Willaston School Nantwich was created through the will of Philip Barker who lived at the Grove, a house originally built by his brother in 1837. It’s clear also that Philip Barker and his brothers were the main supporters of the Unitarian Chapel, their vision – and financial contribution – seems to have been what maintained what was otherwise quite a weak cause.
The chapel and associated buildings, probably dating from the 1950s. Photo courtesy of Andrew Lamberton
I found myself in Nantwich once, almost by accident, and carried out an ineffective and inevitably fruitless search for anything left of the Chapel. If I had checked The Unitarian Heritage book first I would have known that it was long demolished (in 1969), eventually meeting, it would appear, quite a sad end. However, the town of Nantwich is fortunate in having a very active History Group (which published Willaston School Nantwich – see the two previous posts) and through the kind help of Andrew Lamberton – who supplied me with a number of fascinating images and other information – I’ve been able to piece together something of the history of the congregation that was once served by Joseph Priestley.
The congregation dated from the ejection and registered a former malt-kiln on Pepper Street as a meeting house in 1689. Between 1725 and 1726 they built the Chapel on Hospital Street.
The lively painting of the interior on this page was painted in 1942 by George Hooper as part of the ‘Recording Britain’ series of images, held in the V & A which describes the scheme in the following way:
The ‘Recording Britain’ collection of topographical watercolours and drawings [was] made in the early 1940s during the Second World War. In 1940 the Committee for the Employment of Artists in Wartime, part of the Ministry of Labour and National Service, launched a scheme to employ artists to record the home front in Britain, funded by a grant from the Pilgrim Trust. It ran until 1943 and some of the country’s finest watercolour painters, such as John Piper, Sir William Russell Flint and Rowland Hilder, were commissioned to make paintings and drawings of buildings, scenes, and places which captured a sense of national identity. Their subjects were typically English: market towns and villages, churches and country estates, rural landscapes and industries, rivers and wild places, monuments and ruins.
It’s an interesting choice of subject and shows the pulpit with memorials to Joseph Priestley and Philip Barker on either side. You probably wouldn’t guess from the painting but the interior had been completely re-ordered. The chapel had been turned through 180 degrees and the pulpit placed on a false wall with a vestibule and ancillary rooms located behind it. Andrew Lamberton has supplied me with this plan of the interior of the remodelled chapel (from the Cheshire Record Office):
Plan of the interior c.1850 (Cheshire Record Office)
Strangely this plan does not show the pulpit which would have been in the centre of the wall on the right hand side of the drawing as we look at it. Opposite it is an area described as ‘orchestra’ on the plan. Is this meant to imply some instrumental accompaniment for hymns or would it be the place for the choir? Philip Barker’s pew can be seen in the top left hand corner.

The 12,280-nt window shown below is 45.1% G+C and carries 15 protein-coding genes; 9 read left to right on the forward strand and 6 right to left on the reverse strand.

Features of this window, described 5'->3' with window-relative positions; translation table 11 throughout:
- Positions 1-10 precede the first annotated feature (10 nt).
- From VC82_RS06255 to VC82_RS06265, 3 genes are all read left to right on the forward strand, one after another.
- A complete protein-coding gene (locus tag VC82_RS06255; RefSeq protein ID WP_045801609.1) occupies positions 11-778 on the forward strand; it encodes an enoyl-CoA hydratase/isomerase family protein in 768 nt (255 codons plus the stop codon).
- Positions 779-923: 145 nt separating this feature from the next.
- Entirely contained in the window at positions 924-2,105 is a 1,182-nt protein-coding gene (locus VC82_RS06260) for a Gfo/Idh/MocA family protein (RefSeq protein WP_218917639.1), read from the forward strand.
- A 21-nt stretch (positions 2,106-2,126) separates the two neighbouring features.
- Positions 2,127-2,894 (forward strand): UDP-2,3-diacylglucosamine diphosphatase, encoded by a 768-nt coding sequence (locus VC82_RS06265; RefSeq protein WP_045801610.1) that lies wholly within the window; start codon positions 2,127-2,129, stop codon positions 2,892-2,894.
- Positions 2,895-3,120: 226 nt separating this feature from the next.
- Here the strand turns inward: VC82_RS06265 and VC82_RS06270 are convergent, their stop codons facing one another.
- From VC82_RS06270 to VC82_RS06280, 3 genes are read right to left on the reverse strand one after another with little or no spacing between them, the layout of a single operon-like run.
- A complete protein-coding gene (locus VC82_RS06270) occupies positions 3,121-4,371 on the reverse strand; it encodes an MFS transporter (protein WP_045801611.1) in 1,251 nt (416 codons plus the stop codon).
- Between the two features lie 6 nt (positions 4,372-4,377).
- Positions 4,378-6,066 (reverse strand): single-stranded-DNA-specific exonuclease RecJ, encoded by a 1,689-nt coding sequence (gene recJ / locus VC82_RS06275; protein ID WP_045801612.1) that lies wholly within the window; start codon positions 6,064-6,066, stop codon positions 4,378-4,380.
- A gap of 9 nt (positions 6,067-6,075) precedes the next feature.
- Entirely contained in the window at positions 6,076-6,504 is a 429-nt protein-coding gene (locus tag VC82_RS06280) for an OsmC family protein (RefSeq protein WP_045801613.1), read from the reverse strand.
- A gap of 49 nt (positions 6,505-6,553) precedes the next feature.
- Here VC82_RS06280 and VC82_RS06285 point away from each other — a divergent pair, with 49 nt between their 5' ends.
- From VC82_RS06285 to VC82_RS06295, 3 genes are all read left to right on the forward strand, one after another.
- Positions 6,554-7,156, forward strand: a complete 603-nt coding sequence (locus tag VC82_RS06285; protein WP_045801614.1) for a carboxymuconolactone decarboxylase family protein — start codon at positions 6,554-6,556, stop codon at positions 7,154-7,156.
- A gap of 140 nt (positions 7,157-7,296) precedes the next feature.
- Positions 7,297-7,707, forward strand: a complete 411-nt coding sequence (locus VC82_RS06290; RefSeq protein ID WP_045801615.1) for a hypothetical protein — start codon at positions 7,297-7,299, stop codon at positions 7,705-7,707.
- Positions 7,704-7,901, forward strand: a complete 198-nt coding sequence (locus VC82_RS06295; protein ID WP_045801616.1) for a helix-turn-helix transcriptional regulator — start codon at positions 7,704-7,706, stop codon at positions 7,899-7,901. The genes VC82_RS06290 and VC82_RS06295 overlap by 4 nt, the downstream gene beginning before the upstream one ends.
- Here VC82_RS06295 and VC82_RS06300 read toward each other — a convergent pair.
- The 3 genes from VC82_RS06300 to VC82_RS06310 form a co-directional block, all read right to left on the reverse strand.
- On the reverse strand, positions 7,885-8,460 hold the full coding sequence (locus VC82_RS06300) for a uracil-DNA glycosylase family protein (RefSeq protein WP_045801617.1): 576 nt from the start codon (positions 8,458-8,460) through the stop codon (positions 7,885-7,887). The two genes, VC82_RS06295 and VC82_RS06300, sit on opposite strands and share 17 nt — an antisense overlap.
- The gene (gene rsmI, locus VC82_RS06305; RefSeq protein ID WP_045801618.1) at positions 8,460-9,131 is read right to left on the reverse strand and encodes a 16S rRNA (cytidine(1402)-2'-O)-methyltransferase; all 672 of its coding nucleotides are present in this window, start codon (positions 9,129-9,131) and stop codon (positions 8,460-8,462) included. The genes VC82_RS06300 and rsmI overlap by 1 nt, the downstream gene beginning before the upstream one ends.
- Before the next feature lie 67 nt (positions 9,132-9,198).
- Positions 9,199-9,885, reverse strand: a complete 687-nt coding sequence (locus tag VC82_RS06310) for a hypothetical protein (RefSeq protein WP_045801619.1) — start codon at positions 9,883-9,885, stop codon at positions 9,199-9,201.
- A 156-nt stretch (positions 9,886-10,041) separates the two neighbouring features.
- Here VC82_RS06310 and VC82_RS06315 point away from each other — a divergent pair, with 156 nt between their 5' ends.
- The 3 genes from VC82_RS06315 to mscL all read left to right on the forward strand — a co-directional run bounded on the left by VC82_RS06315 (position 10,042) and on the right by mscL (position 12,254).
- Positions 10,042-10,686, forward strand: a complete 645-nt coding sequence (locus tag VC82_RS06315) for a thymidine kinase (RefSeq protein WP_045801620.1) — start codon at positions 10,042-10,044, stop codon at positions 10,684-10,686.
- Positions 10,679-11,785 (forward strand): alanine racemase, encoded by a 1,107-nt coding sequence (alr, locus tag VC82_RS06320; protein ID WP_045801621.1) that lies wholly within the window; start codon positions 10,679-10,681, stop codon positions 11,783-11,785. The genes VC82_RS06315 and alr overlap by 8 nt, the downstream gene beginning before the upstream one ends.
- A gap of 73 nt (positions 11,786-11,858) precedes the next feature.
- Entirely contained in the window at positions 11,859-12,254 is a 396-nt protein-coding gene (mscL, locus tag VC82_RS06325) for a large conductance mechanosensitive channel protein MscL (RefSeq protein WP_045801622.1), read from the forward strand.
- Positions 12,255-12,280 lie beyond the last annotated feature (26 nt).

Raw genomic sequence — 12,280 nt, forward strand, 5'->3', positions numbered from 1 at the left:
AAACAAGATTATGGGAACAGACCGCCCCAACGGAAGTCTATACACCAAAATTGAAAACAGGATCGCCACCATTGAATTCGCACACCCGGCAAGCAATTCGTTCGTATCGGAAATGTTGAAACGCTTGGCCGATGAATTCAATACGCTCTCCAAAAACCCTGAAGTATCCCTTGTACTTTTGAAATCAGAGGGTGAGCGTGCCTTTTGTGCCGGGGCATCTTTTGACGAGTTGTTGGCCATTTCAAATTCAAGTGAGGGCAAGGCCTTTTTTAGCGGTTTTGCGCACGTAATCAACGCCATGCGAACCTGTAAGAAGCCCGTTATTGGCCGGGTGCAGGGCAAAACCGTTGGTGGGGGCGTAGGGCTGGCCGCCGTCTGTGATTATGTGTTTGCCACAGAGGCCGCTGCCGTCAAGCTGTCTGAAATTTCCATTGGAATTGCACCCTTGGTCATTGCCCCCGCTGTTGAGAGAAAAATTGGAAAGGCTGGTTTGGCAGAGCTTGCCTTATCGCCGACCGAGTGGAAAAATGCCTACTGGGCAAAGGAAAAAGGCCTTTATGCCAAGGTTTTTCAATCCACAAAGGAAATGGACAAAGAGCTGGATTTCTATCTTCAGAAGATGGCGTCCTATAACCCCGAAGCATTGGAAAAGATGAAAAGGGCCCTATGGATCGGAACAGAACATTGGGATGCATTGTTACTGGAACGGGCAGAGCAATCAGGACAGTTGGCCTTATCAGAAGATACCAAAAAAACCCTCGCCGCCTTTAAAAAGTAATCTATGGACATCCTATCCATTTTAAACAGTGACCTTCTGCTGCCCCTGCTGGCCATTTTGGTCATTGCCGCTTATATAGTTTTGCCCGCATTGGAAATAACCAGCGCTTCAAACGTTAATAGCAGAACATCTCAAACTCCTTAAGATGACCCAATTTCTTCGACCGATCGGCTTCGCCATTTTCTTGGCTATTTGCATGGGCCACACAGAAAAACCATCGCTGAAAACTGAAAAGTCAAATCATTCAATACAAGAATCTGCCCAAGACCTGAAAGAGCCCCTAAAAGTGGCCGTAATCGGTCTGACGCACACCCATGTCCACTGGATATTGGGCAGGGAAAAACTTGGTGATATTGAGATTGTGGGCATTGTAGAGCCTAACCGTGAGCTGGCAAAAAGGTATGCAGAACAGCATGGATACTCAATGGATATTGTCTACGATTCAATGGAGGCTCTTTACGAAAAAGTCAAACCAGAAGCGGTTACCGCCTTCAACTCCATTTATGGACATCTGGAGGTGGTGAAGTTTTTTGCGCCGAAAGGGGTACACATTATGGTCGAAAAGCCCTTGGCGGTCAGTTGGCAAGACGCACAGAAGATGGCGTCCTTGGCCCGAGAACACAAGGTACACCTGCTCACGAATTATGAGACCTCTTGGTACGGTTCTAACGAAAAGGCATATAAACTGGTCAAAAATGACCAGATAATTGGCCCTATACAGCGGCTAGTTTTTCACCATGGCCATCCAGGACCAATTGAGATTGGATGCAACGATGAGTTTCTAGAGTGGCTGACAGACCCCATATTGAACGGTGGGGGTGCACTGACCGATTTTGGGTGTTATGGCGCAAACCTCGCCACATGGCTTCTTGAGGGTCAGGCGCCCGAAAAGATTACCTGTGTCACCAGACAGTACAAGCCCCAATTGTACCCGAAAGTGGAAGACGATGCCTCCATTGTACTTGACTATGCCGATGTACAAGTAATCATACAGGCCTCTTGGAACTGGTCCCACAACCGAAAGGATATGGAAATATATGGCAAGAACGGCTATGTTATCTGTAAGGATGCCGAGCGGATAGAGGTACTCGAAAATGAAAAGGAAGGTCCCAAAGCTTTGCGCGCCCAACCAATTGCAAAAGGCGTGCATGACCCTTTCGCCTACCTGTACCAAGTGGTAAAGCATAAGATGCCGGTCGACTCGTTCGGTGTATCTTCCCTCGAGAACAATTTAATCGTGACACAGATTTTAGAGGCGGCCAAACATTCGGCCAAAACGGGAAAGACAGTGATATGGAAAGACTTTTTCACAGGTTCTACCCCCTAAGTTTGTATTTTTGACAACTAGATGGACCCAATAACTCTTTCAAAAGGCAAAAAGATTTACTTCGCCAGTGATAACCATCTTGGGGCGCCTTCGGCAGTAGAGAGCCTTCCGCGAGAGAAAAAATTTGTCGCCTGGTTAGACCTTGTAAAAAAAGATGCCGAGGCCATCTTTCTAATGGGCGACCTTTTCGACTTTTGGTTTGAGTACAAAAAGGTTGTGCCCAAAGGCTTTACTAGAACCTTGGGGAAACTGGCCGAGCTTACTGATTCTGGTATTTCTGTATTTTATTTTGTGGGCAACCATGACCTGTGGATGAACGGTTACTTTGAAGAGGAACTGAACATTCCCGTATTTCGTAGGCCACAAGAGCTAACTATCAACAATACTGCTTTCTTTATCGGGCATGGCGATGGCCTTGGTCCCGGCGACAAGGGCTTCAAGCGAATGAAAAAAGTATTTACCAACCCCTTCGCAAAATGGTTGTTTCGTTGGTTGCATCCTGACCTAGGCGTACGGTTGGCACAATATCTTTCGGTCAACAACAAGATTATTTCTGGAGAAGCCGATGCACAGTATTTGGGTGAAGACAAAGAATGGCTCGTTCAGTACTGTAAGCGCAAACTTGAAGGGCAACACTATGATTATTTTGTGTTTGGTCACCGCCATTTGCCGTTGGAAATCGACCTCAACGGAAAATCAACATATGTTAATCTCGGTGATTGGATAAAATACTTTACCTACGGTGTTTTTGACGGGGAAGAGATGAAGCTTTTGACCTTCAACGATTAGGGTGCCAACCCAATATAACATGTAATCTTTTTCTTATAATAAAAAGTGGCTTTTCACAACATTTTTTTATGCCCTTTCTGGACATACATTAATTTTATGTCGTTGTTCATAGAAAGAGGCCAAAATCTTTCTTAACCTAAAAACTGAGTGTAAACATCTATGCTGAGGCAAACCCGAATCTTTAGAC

The major repairs that resulted in the re-ordering of the interior took place in 1846-49 according to Christoper Stell’s Nonconformist Chapels and Meeting-houses in the North of England (1994). His plan of the interior can be compared with the one above. By 1850, however, it was not a large congregation as this subscription list, also supplied by Andrew Lamberton from the Cheshire Record Office, shows
Subscribers List 1850 (Cheshire Record Office)
The chapel was clearly very dependent on the Barker family and the Rev J Morley Mills, minister at the end of the nineteenth and start of the twentieth centuries, recorded that it was known in those days as “Mr Barker’s Chapel”. By the time of the Second World War it was clearly at a very low ebb. Surviving photographs show the building in a very sorry state.
In 1896 a schoolroom had been built right in front of the chapel. This obscured the distinctive outline of the frontage with the Dutch style gables. However, Christopher Stell suggests this design may not have been original and could have been added in a rebuilding of 1870. Either way the Victorian schoolroom obscured the look of the chapel:
The chapel probably in the 1960s. Photo from Andrew Lamberton
Curiously The Unitarian Heritage carries a photograph of Nantwich chapel taken, presumably, after the school house had been demolished and showing the frontage as it had been built:
From The Unitarian Heritage
It seems a reasonable assumption to make that this photograph was taken at the start of the demolition process, after the Victorian school house had been taken down. However, if you compare this photograph and the previous one which dates from the 1960s it is clear that the two long windows are both intact and fully glazed and the stone work and frames around the window are no longer painted. Could this photograph actually date from a different period?
I’d be interested to hear from anyone who has any more information and any additional photographs of the chapel, especially of the interior.
Andrew Lamberton has also sent me this newspaper cutting taken form the Nantwich Chronicle in about 1966 and indicating the sad end the chapel faced:
From the Nantwich Chronicle c.1966
It is a shame that such a an unusual and interesting building was lost to the locality, one that had been thought significant enough to record for posterity during the darkest years of the Second World War.
The Presbyterian Unitarian Chapel, Nantwich; Recording Britain; Chapel, Hospital Street, Nantwich. © Victoria and Albert Museum, London